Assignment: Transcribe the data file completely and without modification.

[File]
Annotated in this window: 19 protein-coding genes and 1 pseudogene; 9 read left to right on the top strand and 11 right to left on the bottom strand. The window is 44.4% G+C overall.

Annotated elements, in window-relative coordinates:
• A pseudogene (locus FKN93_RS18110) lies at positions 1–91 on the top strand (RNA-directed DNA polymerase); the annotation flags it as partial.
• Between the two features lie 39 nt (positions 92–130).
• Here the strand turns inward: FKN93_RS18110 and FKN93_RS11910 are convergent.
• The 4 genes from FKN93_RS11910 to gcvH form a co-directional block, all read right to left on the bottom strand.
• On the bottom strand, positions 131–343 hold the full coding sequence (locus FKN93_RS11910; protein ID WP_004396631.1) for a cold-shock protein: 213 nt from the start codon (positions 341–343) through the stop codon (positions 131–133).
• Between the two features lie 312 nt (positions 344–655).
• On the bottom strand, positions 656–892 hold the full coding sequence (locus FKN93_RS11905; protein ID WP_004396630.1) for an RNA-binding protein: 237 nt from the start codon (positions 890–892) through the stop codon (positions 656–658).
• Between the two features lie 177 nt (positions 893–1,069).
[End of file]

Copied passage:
Annotated in this window: 19 protein-coding genes and 1 pseudogene; 9 read left to right on the top strand and 11 right to left on the bottom strand. The window is 44.4% G+C overall.

Annotated elements, in window-relative coordinates:
• A pseudogene (locus FKN93_RS18110) lies at positions 1–91 on the top strand (RNA-directed DNA polymerase); the annotation flags it as partial.
• Between the two features lie 39 nt (positions 92–130).
• Here the strand turns inward: FKN93_RS18110 and FKN93_RS11910 are convergent.
• The 4 genes from FKN93_RS11910 to gcvH form a co-directional block, all read right to left on the bottom strand.
• On the bottom strand, positions 131–343 hold the full coding sequence (locus FKN93_RS11910; protein ID WP_004396631.1) for a cold-shock protein: 213 nt from the start codon (positions 341–343) through the stop codon (positions 131–133).
• Between the two features lie 312 nt (positions 344–655).
• On the bottom strand, positions 656–892 hold the full coding sequence (locus FKN93_RS11905; protein ID WP_004396630.1) for an RNA-binding protein: 237 nt from the start codon (positions 890–892) through the stop codon (positions 656–658).
• Between the two features lie 177 nt (positions 893–1,069).